“Speak to Aaron and his sons, saying, ‘This is the way you shall bless the children of Israel. Say to them: “The LORD bless you and keep you; the LORD make His face shine upon you, and be gracious to you; the LORD lift up His countenance upon you, and give you peace. So they shall invoke My name on the sons of Israel and I then will bless them.”  (Num. 6:23–27).

Many of you may be familiar with this blessing but did you notice the last verse?  We call it the Priestly blessing or the Aaronic blessing. In reality, it is God’s blessing on His people delivered through the priestly line.  ‘…I then will bless them…’

Our words have great influence in the lives of those around us, and spoken blessings can bring hope, encouragement, and direction to others. I believe that our society is sorely lacking in the art of blessing others.  This practice alone could have a powerful impact on the ills of our world.

A spoken blessing is a positive, Biblical statement that invokes the blessing of God in the life of another.  Our words have potential to do good or to do harm. The Bible speaks directly about the power of our words in verses such as these:

  • “Death and life are in the power of the tongue: and they that love it shall eat the fruit thereof” (Proverbs 18:21).
  • “Pleasant words are as a honeycomb, sweet to the soul, and health to the bones” (Proverbs 16:24).
  • “Heaviness in the heart of man maketh it stoop: but a good word maketh it glad” (Proverbs 12:25).

While the blessing of the congregation of Israel was a task bestowed on the priestly line, it is also a template for how we can bless other people. I believe that cultivating an attitude of blessing is far more important than we realize. Sadly, cursing other people has become much more common than blessing them. To curse is to call evil or injury down on someone; to wish them harm or misfortune.  It is the very opposite of blessing. And our choice in life is to bless or to curse, to call forth goodness or to call down evil.

This choice goes beyond a formula of words for the choice between blessing or cursing someone else is a matter of the heart.  Whichever way we choose, we are unveiling the state of our inner being.  If we bless, we are living according to the commandment ‘Love your neighbor as yourself.’  If we curse others, we reveal a dark and sinister heart attitude.

The priestly blessing recorded in Numbers 6:24–26 provides us with an excellent example of a Godly blessing: “The Lord bless you, and keep [guard, protect, compass about with a hedge of safety] you: The Lord make his face shine upon you, and be gracious unto you: The Lord lift up his countenance [give full attention in a favorable way] upon you, and give you peace [wholeness, health, security, serenity, well-being, contentment, harmony; an absence of negative stress, disturbance, tension, and conflict].”

One of the most worthwhile habits you could cultivate is the habit of blessing which includes but is not limited to:

thinking the best of others, instead of being critical and/or judgmental

looking for the good in others, instead of focusing on their weaknesses or failures

having their best interests at heart instead of thinking just of yourself

celebrating others’ successes and good fortune without resentment or jealousy

By developing the habit of blessing others with my words, I reap the benefit of gradually creating a positive, inspiring and godly character.

Years ago I knew a young woman who was competing for the title of Miss Teenage America.  In the interview portion of the competition, she was asked this question by one of the judges:  If you could choose, would you rather be a baseball or a baseball bat?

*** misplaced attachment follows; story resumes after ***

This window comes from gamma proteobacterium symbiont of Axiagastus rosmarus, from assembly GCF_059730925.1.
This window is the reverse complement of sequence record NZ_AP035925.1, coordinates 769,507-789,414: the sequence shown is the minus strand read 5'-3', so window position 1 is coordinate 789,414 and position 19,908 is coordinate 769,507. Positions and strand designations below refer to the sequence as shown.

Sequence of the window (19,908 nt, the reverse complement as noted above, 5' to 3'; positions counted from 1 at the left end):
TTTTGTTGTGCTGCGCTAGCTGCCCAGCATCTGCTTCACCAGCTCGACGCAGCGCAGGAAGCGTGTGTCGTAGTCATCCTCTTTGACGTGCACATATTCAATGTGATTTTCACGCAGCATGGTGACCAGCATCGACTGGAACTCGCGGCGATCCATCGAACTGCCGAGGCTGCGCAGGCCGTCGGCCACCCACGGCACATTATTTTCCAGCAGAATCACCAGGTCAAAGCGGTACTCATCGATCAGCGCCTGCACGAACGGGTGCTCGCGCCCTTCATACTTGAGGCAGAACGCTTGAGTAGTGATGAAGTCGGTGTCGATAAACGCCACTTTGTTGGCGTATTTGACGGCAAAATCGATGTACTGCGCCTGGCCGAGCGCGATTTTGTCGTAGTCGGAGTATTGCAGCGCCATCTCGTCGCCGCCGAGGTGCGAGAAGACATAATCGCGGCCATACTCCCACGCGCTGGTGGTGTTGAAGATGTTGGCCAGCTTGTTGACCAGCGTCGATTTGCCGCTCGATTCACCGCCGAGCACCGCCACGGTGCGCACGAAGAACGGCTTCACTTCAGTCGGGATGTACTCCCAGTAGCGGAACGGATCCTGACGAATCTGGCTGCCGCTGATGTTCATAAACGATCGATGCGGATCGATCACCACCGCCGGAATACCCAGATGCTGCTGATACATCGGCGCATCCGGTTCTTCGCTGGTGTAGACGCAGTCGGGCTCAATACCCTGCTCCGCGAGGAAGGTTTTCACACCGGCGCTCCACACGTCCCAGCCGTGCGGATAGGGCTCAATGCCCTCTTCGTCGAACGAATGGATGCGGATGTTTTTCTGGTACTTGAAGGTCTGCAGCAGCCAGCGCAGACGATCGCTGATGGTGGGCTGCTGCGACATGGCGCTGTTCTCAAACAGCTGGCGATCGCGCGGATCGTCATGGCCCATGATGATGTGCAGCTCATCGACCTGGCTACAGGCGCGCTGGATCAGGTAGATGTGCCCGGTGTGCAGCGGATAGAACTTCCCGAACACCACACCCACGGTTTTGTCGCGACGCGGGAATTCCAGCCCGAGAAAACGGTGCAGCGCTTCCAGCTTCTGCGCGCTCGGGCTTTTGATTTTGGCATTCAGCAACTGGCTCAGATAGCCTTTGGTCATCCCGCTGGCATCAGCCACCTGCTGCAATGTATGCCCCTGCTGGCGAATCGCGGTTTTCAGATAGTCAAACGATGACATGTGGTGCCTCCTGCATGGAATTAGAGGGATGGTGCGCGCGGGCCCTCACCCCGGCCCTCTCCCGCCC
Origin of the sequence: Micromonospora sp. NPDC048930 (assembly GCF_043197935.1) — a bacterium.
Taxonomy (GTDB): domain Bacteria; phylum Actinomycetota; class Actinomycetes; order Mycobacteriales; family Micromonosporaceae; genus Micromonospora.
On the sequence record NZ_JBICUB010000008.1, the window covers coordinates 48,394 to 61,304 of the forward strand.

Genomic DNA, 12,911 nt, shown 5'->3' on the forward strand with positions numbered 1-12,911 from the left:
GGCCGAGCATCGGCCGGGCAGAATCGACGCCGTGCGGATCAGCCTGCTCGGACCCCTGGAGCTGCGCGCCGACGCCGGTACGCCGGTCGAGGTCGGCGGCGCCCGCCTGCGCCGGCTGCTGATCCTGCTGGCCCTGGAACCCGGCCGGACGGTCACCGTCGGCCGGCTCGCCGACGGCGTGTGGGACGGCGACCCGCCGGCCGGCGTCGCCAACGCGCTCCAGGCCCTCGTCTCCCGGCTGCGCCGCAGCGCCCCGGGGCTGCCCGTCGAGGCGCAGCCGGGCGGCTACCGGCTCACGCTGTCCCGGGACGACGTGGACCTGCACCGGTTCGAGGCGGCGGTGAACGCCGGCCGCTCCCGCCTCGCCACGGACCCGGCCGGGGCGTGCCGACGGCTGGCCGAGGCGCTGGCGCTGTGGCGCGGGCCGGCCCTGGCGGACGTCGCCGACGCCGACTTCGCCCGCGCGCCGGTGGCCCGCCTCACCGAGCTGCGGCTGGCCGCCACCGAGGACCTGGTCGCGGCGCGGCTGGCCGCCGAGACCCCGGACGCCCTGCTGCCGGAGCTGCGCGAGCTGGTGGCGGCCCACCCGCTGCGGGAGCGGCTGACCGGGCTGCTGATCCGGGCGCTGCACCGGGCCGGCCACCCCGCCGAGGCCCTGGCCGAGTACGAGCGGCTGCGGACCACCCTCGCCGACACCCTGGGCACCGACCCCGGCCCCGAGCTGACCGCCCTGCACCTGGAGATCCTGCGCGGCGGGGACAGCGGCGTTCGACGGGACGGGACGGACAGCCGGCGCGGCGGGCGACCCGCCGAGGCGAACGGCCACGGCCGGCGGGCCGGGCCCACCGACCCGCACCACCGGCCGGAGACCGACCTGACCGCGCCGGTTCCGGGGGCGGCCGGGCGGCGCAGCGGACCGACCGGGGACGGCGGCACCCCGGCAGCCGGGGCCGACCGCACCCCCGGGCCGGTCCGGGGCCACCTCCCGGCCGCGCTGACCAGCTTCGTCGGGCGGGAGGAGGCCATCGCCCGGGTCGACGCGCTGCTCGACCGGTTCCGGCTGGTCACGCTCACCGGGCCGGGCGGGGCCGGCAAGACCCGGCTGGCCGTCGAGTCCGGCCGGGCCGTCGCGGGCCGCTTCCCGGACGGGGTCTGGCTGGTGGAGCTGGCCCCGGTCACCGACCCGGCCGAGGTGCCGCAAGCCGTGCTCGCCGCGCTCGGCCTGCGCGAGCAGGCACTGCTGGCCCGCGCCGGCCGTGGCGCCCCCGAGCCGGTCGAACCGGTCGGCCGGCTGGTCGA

Without hesitation, she replied, “I’d choose to be the baseball bat so I could propel someone else to achieve success.”

That reply won her the title.

In Tune with Torah this week = have you blessed anyone lately? Whether in your own mind or aloud, have you spoken the blessings of God into anyone else’s life?  It could be as simple as this: you see someone driving recklessly.  Choose: will you say, ‘Dear God, grant him wisdom and help him get to his destination safely’?

Or will you sit back and criticize (a form of cursing)?

The choice is yours.

Shabbat Shalom








Weekly Torah Commentary – Ki Tisa Feb. 26, 2016

Exodus 30:11-34:35

This week’s Torah reading teaches a strong lesson leadership.


Leadership failures occur for one of two reasons.  The first often has to do with timing.  The individual may read the situation incorrectly.  He or she may move out too soon or too late and failure follows. Sometimes despite your best efforts, you fail and must turn to God to profit from your failure by learning the lesson contained therein.

The second reason leaders fail is internal. A leader can simply lack the courage necessary for successful leadership: the ability to avoid being a crowd-pleaser, the ability to say ‘No’ when everyone else is shouting ‘Yes’. That can be daunting, even terrifying. Crowds have a momentum of their own. To say ‘No’ whenever those around you are pressuring you to say ‘yes’ carries severe risk. You may lose your job, be publicly humiliated and in extreme cases, even lose your life. That is when courage is needed, and the lack thereof constitutes a moral failure of the worst kind.

That is precisely what we encounter in this week’s Torah reading. Moses had been up the mountain for forty days. The people got nervous. Had he died? Where was he? He was their connection with God, their mediator. This is how the Torah describes what happened next:

When the people saw that Moses was so long in coming down from the mountain, they gathered round Aaron and said, ‘Come, make us a god who will go before us. As for this man Moses who brought us up out of Egypt, we don’t know what has happened to him.’ Aaron answered them, ‘Take off the gold earrings that your wives, your sons and your daughters are wearing, and bring them to me.’ So all the people took off their earrings and brought them to Aaron. He took what they handed him and he fashioned it with a tool and made it into a molten calf. Then they said, ‘This is your god, Israel, who brought you up out of Egypt.’ (Ex. 32:1-4)